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Additional understanding needed on proof involving Hermitian conjugates

  1. Sep 26, 2011 #1
    I encountered this part in Griffith's Introduction to Quantum Mechanics that I have been unable to figure out. It is probably obvious, but I am not seeing it. I probably need more practice with operators in order to have it fully understood.

    Equation 2.64 in the second edition states:

    [itex]\int_{-\infty}^{\infty}{f^*}(a_{\pm}g)dx = \int_{-\infty}^{\infty}(a_{\mp}f)^*gdx[/itex]

    It starts out by making the substitution where [itex]a_\pm = \frac{1}{\sqrt{2\hbar m\omega}}(\mp\hbar\frac{d}{dx}+m\omega x)[/itex]...

    [itex]\int_{-\infty}^{\infty}f^*(a_\pm g)dx=\frac{1}{\sqrt{2\hbar m\omega}}\int_{-\infty}^{\infty}f^*(\mp\hbar\frac{d}{dx}+m\omega x)gdx[/itex]

    From there, it states that the integrals must exist, which means that f(x) and g(x) must go to zero. This makes sense, since what is being done is normalizing, and a normalizable function must have values of 0 at the extrema.

    What I don't understand is the next step, whereby it states that integration by parts takes [itex]\int f^*(\frac{dg}{dx})dx[/itex] to [itex]-\int(\frac{df}{dx})^*gdx[/itex]

    How did they arrive at this? I tried writing it out, but I think I am not dealing with the operators correctly. What are the steps to arrive at this conclusion? It says that it has to do with the fact that the function values at the extrema disappear, but I am not seeing it when I write it out. It just ends up getting messy. The book skips over these steps, but I always include the explicit steps in my notes.
  2. jcsd
  3. Sep 26, 2011 #2
    Let [itex]g'[/itex] be the thing you integrate during integration by parts, and [itex]f^{*}[/itex] the thing you differentiate. Then remember exactly what you said earlier, that these functions (g, f) are zero at the bounds of integration...
  4. Sep 26, 2011 #3
    I think I am starting to see it.

    I took [itex]\int_{-\infty}^{\infty}f^*(\mp\hbar\frac{d}{dx}+m\omega x)gdx = \int_{-\infty}^{\infty}f^*\mp\hbar\frac{dg}{dx}dx+\int_{-\infty}^{\infty}f^*(m\omega x)dx[/itex]

    That allows me to continue on to the final part of the proof. Thanks!

    However, one thing I do not understand, is how the * moves about during the proof.

    For instance, when I used the integrals, I was able to arrive at:

    [itex]\frac{1}{\sqrt{2\hbar m\omega}\int_{-\infty}^{\infty}(\pm\hbar g(\frac{df}{dx})^*+f^*m\omega xg)dx[/itex]

    But, I do not see how I am to go from there to...

    [tex]\frac{1}{\sqrt{2\hbar m\omega}\int_{-\infty}^{\infty}((\pm\hbar\frac{d}{dx}+m\omega x)f)^*gdx[/tex]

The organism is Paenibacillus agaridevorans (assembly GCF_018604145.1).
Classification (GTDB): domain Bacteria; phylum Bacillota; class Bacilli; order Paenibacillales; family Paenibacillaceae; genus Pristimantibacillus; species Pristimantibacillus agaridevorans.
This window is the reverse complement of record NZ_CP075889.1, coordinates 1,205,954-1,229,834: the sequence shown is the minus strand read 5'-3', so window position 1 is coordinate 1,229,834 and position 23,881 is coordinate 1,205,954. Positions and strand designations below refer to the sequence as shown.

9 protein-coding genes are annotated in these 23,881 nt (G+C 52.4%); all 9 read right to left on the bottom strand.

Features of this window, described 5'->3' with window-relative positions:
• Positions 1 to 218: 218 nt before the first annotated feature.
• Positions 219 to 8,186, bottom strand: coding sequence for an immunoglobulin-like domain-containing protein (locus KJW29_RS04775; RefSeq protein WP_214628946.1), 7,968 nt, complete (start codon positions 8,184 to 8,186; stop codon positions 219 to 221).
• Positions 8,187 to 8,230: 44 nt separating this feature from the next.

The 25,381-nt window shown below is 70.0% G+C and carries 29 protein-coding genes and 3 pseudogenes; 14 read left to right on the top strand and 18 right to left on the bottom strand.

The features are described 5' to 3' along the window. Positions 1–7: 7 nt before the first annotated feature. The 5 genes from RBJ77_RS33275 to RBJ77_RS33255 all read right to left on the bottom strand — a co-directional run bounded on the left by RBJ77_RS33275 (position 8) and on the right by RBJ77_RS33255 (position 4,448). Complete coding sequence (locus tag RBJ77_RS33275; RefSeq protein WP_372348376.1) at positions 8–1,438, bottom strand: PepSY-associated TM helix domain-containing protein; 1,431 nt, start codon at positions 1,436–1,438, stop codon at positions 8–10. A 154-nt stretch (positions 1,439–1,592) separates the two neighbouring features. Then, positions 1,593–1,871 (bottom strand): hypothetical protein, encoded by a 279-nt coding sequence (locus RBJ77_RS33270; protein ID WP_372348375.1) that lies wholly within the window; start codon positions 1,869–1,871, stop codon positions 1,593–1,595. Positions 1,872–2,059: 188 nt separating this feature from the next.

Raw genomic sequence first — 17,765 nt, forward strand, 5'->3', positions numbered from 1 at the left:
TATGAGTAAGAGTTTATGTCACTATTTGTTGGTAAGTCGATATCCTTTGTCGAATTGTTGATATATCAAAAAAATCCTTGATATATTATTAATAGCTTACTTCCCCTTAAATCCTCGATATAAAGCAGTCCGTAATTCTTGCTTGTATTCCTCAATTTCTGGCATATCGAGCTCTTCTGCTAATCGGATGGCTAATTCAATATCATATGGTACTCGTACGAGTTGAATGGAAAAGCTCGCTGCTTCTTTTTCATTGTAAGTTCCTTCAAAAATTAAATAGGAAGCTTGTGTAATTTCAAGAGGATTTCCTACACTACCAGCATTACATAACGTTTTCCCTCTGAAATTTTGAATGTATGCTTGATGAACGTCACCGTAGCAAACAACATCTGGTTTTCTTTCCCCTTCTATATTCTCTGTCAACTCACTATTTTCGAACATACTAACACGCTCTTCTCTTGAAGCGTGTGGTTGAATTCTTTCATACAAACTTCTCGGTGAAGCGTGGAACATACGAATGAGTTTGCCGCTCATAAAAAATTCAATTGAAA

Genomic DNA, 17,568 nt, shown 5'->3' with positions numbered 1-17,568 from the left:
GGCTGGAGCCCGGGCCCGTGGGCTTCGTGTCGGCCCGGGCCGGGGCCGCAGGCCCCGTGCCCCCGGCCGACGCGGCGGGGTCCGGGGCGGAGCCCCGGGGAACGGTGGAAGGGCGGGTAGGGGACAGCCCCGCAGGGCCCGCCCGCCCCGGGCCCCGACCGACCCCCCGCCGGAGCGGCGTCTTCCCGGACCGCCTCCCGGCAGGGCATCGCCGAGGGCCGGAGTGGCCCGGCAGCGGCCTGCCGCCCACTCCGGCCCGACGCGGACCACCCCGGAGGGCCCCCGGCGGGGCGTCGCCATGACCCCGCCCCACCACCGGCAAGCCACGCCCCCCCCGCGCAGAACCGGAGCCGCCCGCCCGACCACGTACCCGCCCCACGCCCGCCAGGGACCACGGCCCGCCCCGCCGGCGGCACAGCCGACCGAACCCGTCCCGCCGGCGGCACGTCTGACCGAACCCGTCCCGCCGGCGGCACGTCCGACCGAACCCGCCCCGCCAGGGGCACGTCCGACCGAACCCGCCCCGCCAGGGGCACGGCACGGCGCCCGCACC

Also, wow, my LaTeX is breaking for me. I don't see what I'm doing wrong that's causing the crazy errors. I'm getting lots of W's with lines through them, in boxes.

    Anyway, in hopes that the LaTeX doesn't break again, here's another example of my confusion:

    [itex]\int_{-\infty}^{\infty}(a_\pm\psi_n)^*(a_\pm\psi_n)dx = \int_{-\infty}^{\infty}(a_\mp a_\pm\psi_n)^*\psi_n dx[/itex]

    I am absolutely not seeing why the * orders that way. Why can't it be...

    [itex]\int_{-\infty}^{\infty}{\psi_n}^*a\mp a\pm\psi_n dx[/itex] ?
    Last edited: Sep 26, 2011
  5. Sep 27, 2011 #4


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    The two broken LaTeX formulas both contain an expression of the form
    Code (Text):
    That seems to be the only problem here. In case you're not aware of the 50 character bug, you also need to know that if you type 50 characters without a space, vBulletin will insert one that usually breaks the code. The workaround is to type more spaces.

    I also recommend tex tags instead of itex when you want the math image to appear on a line of its own. (When you use tex tags, don't type any line breaks before and after. If you want a comma or a period at the end, put it before the closing tex tag).
  6. Sep 27, 2011 #5
    \int_{-\infty}^{\infty}(f^* \frac{\partial g}{\partial x} + f^* x g)dx
    Let [itex]u=f^*[/itex] and [itex]v'=g'[/itex]. Then using integration by parts
    uv-\int u'v=\int uv'
    we can see that
    \int_{-\infty}^{\infty}f^* \frac{\partial g}{\partial x} dx=f^* g |_{-\infty}^{\infty}-\int_{-\infty}^{\infty}\frac{\partial f^{*}}{\partial x} g dx
    but what are [itex]f, g[/itex] at infinity? The result follows.
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